Routes: New York/JFK to Catania, Naples, and Palermo.

Equipment: 767s; I found no information on specifics, but on the basis of the number of seats, the planes have either a very tight pitch or are in a very, very tight eight-across configuration—worse, even, than nine-across in A330s. The airline also advertises a business class (but it’s more like premium economy).

Sample Fares: New York–Naples starts at $1,363 with extra charges for checked bags and meals. Business class starts at $2,096.

Verdict: Meridiana is probably an OK choice if you’re headed to Southern Italy and you want a nonstop schedule.

Norwegian

Norwegian

Norwegian is the airline everybody has under a microscope as it challenges top legacy carriers on the world’s most important intercontinental route: New York to London. It also posts fares and schedules for Los Angeles to London. Although its plans are not yet set in stone, the airline will likely start flying this summer.

Routes: To London/Gatwick from Los Angeles and New York/JFK, plus older routes from Ft. Lauderdale and New York to Copenhagen, Oslo, and Stockholm; from San Francisco to Copenhagen and Oslo; and from Orlando to Oslo. Flights on all routes are less than daily. Regulatory issues may delay the London routes.

Equipment: Brand-new 787s, unfortunately with the narrow nine-across economy seats, plus what looks to be a good premium-economy option.

Sample Fares: Fares start at $1,398 in economy and $1,947 in premium economy.

Verdict: It will be a good deal, as long as the legacy airlines allow Norwegian to retain the price advantage it currently posts.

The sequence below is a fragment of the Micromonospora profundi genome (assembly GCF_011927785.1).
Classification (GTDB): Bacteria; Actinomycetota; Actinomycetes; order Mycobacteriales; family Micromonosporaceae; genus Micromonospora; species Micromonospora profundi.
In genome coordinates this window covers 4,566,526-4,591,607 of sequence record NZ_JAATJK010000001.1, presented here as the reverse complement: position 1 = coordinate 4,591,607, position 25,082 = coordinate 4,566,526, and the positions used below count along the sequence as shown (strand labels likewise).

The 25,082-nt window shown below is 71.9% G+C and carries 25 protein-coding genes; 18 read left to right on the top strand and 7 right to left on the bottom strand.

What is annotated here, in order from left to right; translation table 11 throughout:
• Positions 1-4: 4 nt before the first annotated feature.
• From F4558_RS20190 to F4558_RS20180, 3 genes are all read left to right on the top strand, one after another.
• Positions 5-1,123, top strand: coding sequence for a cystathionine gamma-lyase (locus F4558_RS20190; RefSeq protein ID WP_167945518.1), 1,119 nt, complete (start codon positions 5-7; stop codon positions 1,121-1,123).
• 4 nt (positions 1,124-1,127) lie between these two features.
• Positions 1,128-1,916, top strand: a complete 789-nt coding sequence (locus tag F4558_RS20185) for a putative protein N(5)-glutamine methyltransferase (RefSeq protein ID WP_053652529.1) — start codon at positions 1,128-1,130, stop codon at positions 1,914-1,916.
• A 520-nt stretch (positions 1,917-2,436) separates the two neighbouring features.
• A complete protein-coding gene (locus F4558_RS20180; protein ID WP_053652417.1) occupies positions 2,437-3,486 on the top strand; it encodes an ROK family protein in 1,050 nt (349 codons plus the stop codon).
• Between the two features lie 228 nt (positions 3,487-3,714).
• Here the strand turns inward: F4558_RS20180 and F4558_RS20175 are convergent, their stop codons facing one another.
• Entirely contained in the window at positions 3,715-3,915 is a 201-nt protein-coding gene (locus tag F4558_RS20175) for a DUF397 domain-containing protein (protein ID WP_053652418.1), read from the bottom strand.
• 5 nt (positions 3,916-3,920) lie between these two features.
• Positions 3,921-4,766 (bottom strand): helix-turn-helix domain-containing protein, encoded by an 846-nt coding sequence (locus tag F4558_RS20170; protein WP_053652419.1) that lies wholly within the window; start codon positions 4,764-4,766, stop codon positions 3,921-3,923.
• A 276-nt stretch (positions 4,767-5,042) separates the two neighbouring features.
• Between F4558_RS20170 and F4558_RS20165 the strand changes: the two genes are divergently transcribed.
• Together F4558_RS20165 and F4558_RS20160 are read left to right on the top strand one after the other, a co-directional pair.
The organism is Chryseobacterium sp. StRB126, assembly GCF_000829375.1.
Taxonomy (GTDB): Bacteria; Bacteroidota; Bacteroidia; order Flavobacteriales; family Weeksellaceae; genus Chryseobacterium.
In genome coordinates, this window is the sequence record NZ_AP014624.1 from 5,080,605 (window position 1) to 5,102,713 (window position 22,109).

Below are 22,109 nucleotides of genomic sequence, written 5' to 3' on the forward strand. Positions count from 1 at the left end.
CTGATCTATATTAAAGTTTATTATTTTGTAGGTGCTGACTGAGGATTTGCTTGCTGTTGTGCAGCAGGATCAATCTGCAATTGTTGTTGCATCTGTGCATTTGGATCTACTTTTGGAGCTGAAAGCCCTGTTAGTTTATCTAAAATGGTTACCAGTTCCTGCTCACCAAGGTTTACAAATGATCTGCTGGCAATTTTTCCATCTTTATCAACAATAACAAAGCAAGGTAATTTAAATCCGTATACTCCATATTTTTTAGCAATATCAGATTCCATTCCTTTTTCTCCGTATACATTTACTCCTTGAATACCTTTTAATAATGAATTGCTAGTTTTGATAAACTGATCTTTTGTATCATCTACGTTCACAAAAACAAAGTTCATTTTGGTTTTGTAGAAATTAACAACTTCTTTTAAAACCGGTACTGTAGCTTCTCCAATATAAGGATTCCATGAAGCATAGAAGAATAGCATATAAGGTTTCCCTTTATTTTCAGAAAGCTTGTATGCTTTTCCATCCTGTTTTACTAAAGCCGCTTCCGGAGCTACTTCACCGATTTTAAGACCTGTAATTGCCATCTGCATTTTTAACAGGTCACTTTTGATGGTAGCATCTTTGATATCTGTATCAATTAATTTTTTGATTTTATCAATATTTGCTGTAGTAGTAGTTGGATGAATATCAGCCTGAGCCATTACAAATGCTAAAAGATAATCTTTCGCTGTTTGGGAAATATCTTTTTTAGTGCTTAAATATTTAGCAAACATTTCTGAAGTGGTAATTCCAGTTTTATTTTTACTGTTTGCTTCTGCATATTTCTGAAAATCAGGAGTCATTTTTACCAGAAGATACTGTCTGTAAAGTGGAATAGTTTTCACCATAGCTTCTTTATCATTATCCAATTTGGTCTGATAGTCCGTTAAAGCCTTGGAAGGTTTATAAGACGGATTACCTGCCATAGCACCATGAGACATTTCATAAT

Rouge

Rouge

Air Canada calls its new low-fare airline-within-an-airline “Rouge,” and it has assigned Rouge to fly several (mainly leisure) routes to Europe and warm-weather beach destinations.

Routes: From Toronto to Dublin and Edinburgh and from Montreal to Athens and Venice.

Equipment: 767s at a 30-inch pitch in economy, plus premium economy at a 37-inch pitch.

Sample Fares: Fares start at $872 in economy and $2,205 in premium economy. For comparison, you could fly on Air Transat for $863 or on Aer Lingus, in economy, for $962. Major search engines show Rouge flights as Air Canada.

Verdict: Rouge is probably a better bet than Air Transat.

XL Airways France

XL Airways France

Still another tour-operator-based airline, XL Airways France flies to Paris from a handful of U.S. cities.

Routes: To Paris/Charles de Gaulle from Las Vegas, Miami, New York, and San Francisco, plus the only nonstops from New York to Marseilles; some routes are seasonal.

Equipment: A330s, with a punishingly tight pitch of nine-across in economy, plus a premium-economy class.

Sample Fares: New York–Paris starts at $1,210 in economy. For comparison, fare start at $1,477 on OpenSkies.

Verdict: XL Airways France is only worth it if you’re willing to put up with hours of torture to cut your fare by a few bucks.

Ryanair: Waiting in the Wings?

Ryanair: Waiting in the Wings?

Michael O’Leary, Ryanair’s CEO, publicly speculates about offering transatlantic flights with base fares starting at $10 each way. Yes, that’s what he says, and he assumes that Ryanair will make big bucks off of fees for everything. Even though O’Leary is famous for his off-the-wall remarks—remember pay toilets?—you can’t ignore a man who built Europe’s largest and most profitable airline. If O’Leary actually does it, Ryanair would upend the market even more than Freddie Laker did four decades ago.

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The Best and Worst Budget Airlines in Europe

woman watching planes take off at airport.

The world of low-cost carriers can be a confusing one. And between part-time charter airlines, exorbitant hidden fees, unusual routes, and difficult-to-comprehend fare class breakdowns, navigating the European market can be even more complicated than attempting it stateside. But if you’re looking to see Europe on a shoestring budget, scoring a cheap flight to Europe and then getting around the continent on one of these no-frills carriers is often the best way to go. Here’s everything you need to know about European low-cost airlines.